Washtenaw finds first case of ticks with Lyme disease
Washtenaw County health officials are reporting what they believe to be the first case of a Lyme disease infection that originated there.
“For the first time, Washtenaw County Public Health has evidence that a Washtenaw resident was likely infected with Lyme disease without leaving the county,” officials wrote in a recent statement. “Cases of Lyme disease occur annually among Washtenaw residents; until now, local cases have been related to travel to west Michigan or other states where infested tick populations are present.”
Although no ticks from Washtenaw County have tested positive for Lyme disease, health officials are urging residents to watch out.
“Evidence that Lyme disease is spreading locally is new for Washtenaw County,” says Laura Bauman, epidemiology manager with Washtenaw County Public Health. “The likelihood of infection is probably still low in our area. But, we’ll know more as our local health care providers continue to identify and report cases to us. Residents can also help by submitting ticks for testing.”
The recent finding is also prompting the county and the Michigan Department of Health and Human Services to start identifying areas where the blacklegged tick might reside there.
“During the peak tick activity season, staff and collaborators from Michigan universities will start collecting, identifying and testing ticks from wooded and natural areas,” county authorities said in a statement.
Lyme disease is caused by the bacterium Borrelia burgdorferi and spread to people and animals through the bite of an infected blacklegged tick, according to the Michigan Department of Health and Human Services.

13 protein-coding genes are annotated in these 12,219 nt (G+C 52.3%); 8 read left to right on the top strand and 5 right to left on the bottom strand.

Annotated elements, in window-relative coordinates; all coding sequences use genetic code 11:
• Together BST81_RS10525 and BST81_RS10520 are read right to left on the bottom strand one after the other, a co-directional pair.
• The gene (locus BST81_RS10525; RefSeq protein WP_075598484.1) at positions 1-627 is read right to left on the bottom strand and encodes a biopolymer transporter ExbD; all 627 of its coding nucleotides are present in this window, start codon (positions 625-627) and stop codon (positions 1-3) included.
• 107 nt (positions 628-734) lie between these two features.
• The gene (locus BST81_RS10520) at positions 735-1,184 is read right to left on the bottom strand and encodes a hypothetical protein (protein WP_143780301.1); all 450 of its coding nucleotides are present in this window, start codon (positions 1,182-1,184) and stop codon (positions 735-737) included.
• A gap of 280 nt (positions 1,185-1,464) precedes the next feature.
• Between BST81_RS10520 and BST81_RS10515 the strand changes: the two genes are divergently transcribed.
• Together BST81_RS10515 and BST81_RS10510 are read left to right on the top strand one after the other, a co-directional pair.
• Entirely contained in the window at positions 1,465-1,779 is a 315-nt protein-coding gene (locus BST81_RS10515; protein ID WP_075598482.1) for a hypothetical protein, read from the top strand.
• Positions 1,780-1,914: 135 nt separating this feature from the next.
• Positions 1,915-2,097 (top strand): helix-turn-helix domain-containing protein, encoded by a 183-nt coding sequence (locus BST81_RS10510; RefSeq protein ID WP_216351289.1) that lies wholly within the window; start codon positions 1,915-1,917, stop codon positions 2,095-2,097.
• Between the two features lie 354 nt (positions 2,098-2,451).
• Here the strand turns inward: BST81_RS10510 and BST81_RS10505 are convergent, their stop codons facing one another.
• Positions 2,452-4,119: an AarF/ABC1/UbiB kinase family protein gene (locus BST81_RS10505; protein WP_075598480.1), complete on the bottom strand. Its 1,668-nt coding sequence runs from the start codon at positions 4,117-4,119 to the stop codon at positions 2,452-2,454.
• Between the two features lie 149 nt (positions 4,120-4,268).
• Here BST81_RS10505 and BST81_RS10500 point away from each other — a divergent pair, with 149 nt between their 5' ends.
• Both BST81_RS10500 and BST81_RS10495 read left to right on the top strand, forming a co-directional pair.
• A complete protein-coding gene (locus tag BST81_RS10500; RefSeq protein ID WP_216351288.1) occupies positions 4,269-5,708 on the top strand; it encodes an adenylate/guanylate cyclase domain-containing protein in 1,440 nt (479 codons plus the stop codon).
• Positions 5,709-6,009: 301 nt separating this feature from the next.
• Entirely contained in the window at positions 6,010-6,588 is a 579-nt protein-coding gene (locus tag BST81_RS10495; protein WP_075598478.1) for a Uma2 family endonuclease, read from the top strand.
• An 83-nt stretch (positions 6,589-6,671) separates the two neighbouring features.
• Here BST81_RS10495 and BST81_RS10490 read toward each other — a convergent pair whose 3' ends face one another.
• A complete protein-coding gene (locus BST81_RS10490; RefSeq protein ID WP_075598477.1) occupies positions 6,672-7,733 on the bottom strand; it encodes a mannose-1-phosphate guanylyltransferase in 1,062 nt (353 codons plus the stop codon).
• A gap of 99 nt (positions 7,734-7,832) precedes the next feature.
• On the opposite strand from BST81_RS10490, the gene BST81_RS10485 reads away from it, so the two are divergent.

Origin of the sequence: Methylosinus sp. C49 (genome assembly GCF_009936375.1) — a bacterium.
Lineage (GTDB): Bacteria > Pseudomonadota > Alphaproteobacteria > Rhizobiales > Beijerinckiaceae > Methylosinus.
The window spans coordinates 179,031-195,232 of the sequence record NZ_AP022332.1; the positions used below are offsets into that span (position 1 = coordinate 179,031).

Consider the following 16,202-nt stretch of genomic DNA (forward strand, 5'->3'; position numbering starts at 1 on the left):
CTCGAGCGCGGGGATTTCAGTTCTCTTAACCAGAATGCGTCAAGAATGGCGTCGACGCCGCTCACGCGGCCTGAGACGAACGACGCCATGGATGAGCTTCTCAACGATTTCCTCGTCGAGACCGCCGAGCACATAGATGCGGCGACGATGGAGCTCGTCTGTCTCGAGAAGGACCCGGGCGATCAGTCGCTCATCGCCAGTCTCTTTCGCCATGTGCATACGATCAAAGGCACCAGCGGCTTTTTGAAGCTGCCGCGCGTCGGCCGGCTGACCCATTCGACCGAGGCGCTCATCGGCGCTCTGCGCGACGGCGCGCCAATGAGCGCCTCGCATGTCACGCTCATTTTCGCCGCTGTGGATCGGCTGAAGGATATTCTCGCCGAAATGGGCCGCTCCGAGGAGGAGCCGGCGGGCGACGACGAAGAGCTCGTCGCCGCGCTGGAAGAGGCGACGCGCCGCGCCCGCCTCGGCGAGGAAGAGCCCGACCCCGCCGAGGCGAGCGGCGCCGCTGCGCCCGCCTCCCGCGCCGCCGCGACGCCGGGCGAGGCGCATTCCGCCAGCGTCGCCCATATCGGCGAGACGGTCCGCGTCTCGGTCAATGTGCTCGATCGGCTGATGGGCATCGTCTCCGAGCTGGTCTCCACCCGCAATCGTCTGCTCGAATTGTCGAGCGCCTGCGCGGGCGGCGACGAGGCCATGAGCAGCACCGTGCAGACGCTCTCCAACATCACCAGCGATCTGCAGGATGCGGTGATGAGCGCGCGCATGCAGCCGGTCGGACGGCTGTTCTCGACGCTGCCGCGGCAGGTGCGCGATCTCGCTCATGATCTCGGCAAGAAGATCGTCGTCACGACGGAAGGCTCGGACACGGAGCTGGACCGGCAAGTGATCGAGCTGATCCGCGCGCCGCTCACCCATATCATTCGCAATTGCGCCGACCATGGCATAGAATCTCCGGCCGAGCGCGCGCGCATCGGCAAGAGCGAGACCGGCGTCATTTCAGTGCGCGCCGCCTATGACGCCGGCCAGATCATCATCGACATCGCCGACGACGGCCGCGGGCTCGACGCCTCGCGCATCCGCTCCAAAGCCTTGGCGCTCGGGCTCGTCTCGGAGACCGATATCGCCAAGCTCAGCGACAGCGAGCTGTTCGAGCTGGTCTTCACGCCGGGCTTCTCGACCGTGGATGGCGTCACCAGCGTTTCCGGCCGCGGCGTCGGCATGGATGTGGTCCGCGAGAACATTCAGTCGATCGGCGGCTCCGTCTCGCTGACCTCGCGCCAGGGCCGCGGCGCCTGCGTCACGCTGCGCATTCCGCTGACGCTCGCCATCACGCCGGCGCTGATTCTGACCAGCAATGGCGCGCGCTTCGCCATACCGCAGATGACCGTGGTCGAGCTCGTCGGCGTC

Depending on the infection, symptoms can include fever, headache, fatigue, aching muscles or joints and a skin rash at the site of the tick bite that resembles a bull’s eye or target, Washtenaw County health officials said. Untreated infections may spread to the joints, heart and nervous system. Many cases of Lyme disease can be treated with antibiotics.
Michigan’s first reported human case of Lyme disease was in 1985, but “cases have now been reported in both the upper and lower peninsula and are increasing,” MDHHS officials said on the agency’s website.
The Centers for Disease Control and Prevention noted confirmed cases statewide jumped from 51 in 2007 to 114 in 2013. Department of Natural Resources and others who study Michigan’s tick population have predicted that ticks, especially those bearing Borrelia burgdorferi, are likely to swell from northern and western counties then into Metro Detroit within the next decade.
Among the tips to reduce the risk of infection in warmer months when ticks are most active, Washtenaw authorities ask residents to use repellents such as DEET or Permethrin; shower after being outdoors; and avoid wooded and bushy areas with high grass and leaf litter.
Washtenaw County officials also are encouraging residents to submit ticks for identification. Washtenaw County Public Health has a limited number of tick submission kits available.
The state has a program to identify ticks and test for Lyme disease. No fee is charged if the tick was found on a person. Testing information is available online.